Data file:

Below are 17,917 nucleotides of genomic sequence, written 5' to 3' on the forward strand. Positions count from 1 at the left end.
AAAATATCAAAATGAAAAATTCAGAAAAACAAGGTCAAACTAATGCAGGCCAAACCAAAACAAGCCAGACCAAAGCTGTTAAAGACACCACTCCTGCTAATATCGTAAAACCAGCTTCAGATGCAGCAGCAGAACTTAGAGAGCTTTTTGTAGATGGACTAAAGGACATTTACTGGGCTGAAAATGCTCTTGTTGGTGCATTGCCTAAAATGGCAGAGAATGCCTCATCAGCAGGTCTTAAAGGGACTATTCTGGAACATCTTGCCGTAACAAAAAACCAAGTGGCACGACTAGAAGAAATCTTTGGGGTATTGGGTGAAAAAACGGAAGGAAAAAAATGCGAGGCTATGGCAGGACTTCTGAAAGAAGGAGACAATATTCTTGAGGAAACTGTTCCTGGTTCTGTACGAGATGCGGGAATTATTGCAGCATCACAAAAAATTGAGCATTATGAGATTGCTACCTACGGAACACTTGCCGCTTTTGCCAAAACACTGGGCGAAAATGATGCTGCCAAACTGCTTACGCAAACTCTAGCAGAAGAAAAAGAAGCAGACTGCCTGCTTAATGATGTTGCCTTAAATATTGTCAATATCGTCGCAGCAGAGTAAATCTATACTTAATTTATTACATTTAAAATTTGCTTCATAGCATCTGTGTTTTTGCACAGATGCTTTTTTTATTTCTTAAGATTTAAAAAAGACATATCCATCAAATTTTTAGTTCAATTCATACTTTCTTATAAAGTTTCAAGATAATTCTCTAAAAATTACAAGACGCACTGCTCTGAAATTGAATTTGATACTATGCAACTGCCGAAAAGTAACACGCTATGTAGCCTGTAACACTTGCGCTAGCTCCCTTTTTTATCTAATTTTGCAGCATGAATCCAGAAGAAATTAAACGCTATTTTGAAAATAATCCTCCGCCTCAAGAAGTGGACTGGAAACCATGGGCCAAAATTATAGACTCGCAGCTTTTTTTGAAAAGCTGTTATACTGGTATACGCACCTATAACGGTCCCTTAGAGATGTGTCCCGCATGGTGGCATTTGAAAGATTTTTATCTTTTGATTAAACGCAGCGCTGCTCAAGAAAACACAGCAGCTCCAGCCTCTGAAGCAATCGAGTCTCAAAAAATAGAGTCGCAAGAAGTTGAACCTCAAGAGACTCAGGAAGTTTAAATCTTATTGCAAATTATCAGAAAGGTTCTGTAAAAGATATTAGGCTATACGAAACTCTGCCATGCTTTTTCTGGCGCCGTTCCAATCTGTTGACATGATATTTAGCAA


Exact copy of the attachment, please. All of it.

Below are 17,917 nucleotides of genomic sequence, written 5' to 3' on the forward strand. Positions count from 1 at the left end.
AAAATATCAAAATGAAAAATTCAGAAAAACAAGGTCAAACTAATGCAGGCCAAACCAAAACAAGCCAGACCAAAGCTGTTAAAGACACCACTCCTGCTAATATCGTAAAACCAGCTTCAGATGCAGCAGCAGAACTTAGAGAGCTTTTTGTAGATGGACTAAAGGACATTTACTGGGCTGAAAATGCTCTTGTTGGTGCATTGCCTAAAATGGCAGAGAATGCCTCATCAGCAGGTCTTAAAGGGACTATTCTGGAACATCTTGCCGTAACAAAAAACCAAGTGGCACGACTAGAAGAAATCTTTGGGGTATTGGGTGAAAAAACGGAAGGAAAAAAATGCGAGGCTATGGCAGGACTTCTGAAAGAAGGAGACAATATTCTTGAGGAAACTGTTCCTGGTTCTGTACGAGATGCGGGAATTATTGCAGCATCACAAAAAATTGAGCATTATGAGATTGCTACCTACGGAACACTTGCCGCTTTTGCCAAAACACTGGGCGAAAATGATGCTGCCAAACTGCTTACGCAAACTCTAGCAGAAGAAAAAGAAGCAGACTGCCTGCTTAATGATGTTGCCTTAAATATTGTCAATATCGTCGCAGCAGAGTAAATCTATACTTAATTTATTACATTTAAAATTTGCTTCATAGCATCTGTGTTTTTGCACAGATGCTTTTTTTATTTCTTAAGATTTAAAAAAGACATATCCATCAAATTTTTAGTTCAATTCATACTTTCTTATAAAGTTTCAAGATAATTCTCTAAAAATTACAAGACGCACTGCTCTGAAATTGAATTTGATACTATGCAACTGCCGAAAAGTAACACGCTATGTAGCCTGTAACACTTGCGCTAGCTCCCTTTTTTATCTAATTTTGCAGCATGAATCCAGAAGAAATTAAACGCTATTTTGAAAATAATCCTCCGCCTCAAGAAGTGGACTGGAAACCATGGGCCAAAATTATAGACTCGCAGCTTTTTTTGAAAAGCTGTTATACTGGTATACGCACCTATAACGGTCCCTTAGAGATGTGTCCCGCATGGTGGCATTTGAAAGATTTTTATCTTTTGATTAAACGCAGCGCTGCTCAAGAAAACACAGCAGCTCCAGCCTCTGAAGCAATCGAGTCTCAAAAAATAGAGTCGCAAGAAGTTGAACCTCAAGAGACTCAGGAAGTTTAAATCTTATTGCAAATTATCAGAAAGGTTCTGTAAAAGATATTAGGCTATACGAAACTCTGCCATGCTTTTTCTGGCGCCGTTCCAATCTGTTGACATGATATTTAGCAA